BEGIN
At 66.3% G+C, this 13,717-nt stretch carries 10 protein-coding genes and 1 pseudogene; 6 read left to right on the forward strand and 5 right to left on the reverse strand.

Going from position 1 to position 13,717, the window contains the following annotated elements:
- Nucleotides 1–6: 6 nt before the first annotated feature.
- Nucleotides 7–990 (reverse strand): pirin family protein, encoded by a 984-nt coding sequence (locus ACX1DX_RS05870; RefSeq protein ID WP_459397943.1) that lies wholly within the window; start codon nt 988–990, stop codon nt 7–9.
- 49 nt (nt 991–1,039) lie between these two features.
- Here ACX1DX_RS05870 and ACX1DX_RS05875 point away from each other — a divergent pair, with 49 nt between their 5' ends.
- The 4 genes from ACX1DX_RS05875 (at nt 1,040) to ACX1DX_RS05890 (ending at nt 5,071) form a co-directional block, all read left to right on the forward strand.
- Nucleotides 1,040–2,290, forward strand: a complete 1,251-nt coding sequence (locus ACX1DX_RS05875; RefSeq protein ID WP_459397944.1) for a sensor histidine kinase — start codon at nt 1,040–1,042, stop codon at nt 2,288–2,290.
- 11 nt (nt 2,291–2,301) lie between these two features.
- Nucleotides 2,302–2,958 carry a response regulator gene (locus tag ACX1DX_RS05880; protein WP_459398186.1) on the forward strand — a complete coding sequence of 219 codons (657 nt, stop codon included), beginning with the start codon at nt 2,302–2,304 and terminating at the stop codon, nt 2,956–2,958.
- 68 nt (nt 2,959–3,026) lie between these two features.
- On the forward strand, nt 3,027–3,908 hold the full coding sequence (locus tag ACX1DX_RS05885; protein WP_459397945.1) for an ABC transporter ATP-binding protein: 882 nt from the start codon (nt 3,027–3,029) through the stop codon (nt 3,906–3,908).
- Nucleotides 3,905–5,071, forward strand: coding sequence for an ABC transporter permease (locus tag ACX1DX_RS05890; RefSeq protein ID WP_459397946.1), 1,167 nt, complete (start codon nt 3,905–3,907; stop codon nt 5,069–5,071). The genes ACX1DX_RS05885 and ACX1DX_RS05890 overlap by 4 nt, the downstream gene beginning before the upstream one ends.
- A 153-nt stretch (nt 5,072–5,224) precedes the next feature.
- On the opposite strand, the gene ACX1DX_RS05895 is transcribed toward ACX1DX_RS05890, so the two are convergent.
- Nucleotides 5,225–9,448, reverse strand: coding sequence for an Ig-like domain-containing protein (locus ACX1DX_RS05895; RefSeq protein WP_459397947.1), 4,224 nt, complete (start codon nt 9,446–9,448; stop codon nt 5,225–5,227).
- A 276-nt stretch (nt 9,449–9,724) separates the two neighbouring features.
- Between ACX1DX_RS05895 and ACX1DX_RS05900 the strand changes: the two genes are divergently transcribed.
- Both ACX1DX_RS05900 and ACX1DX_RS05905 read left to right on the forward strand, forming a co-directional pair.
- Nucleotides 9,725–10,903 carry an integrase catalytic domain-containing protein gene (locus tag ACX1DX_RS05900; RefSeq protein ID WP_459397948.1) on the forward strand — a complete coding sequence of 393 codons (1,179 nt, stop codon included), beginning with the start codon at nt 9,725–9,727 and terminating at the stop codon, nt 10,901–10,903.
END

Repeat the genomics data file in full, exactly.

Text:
At 66.3% G+C, this 13,717-nt stretch carries 10 protein-coding genes and 1 pseudogene; 6 read left to right on the forward strand and 5 right to left on the reverse strand.

Going from position 1 to position 13,717, the window contains the following annotated elements:
- Nucleotides 1–6: 6 nt before the first annotated feature.
- Nucleotides 7–990 (reverse strand): pirin family protein, encoded by a 984-nt coding sequence (locus ACX1DX_RS05870; RefSeq protein ID WP_459397943.1) that lies wholly within the window; start codon nt 988–990, stop codon nt 7–9.
- 49 nt (nt 991–1,039) lie between these two features.
- Here ACX1DX_RS05870 and ACX1DX_RS05875 point away from each other — a divergent pair, with 49 nt between their 5' ends.
- The 4 genes from ACX1DX_RS05875 (at nt 1,040) to ACX1DX_RS05890 (ending at nt 5,071) form a co-directional block, all read left to right on the forward strand.
- Nucleotides 1,040–2,290, forward strand: a complete 1,251-nt coding sequence (locus ACX1DX_RS05875; RefSeq protein ID WP_459397944.1) for a sensor histidine kinase — start codon at nt 1,040–1,042, stop codon at nt 2,288–2,290.
- 11 nt (nt 2,291–2,301) lie between these two features.
- Nucleotides 2,302–2,958 carry a response regulator gene (locus tag ACX1DX_RS05880; protein WP_459398186.1) on the forward strand — a complete coding sequence of 219 codons (657 nt, stop codon included), beginning with the start codon at nt 2,302–2,304 and terminating at the stop codon, nt 2,956–2,958.
- 68 nt (nt 2,959–3,026) lie between these two features.
- On the forward strand, nt 3,027–3,908 hold the full coding sequence (locus tag ACX1DX_RS05885; protein WP_459397945.1) for an ABC transporter ATP-binding protein: 882 nt from the start codon (nt 3,027–3,029) through the stop codon (nt 3,906–3,908).
- Nucleotides 3,905–5,071, forward strand: coding sequence for an ABC transporter permease (locus tag ACX1DX_RS05890; RefSeq protein ID WP_459397946.1), 1,167 nt, complete (start codon nt 3,905–3,907; stop codon nt 5,069–5,071). The genes ACX1DX_RS05885 and ACX1DX_RS05890 overlap by 4 nt, the downstream gene beginning before the upstream one ends.
- A 153-nt stretch (nt 5,072–5,224) precedes the next feature.
- On the opposite strand, the gene ACX1DX_RS05895 is transcribed toward ACX1DX_RS05890, so the two are convergent.
- Nucleotides 5,225–9,448, reverse strand: coding sequence for an Ig-like domain-containing protein (locus ACX1DX_RS05895; RefSeq protein WP_459397947.1), 4,224 nt, complete (start codon nt 9,446–9,448; stop codon nt 5,225–5,227).
- A 276-nt stretch (nt 9,449–9,724) separates the two neighbouring features.
- Between ACX1DX_RS05895 and ACX1DX_RS05900 the strand changes: the two genes are divergently transcribed.
- Both ACX1DX_RS05900 and ACX1DX_RS05905 read left to right on the forward strand, forming a co-directional pair.
- Nucleotides 9,725–10,903 carry an integrase catalytic domain-containing protein gene (locus tag ACX1DX_RS05900; RefSeq protein ID WP_459397948.1) on the forward strand — a complete coding sequence of 393 codons (1,179 nt, stop codon included), beginning with the start codon at nt 9,725–9,727 and terminating at the stop codon, nt 10,901–10,903.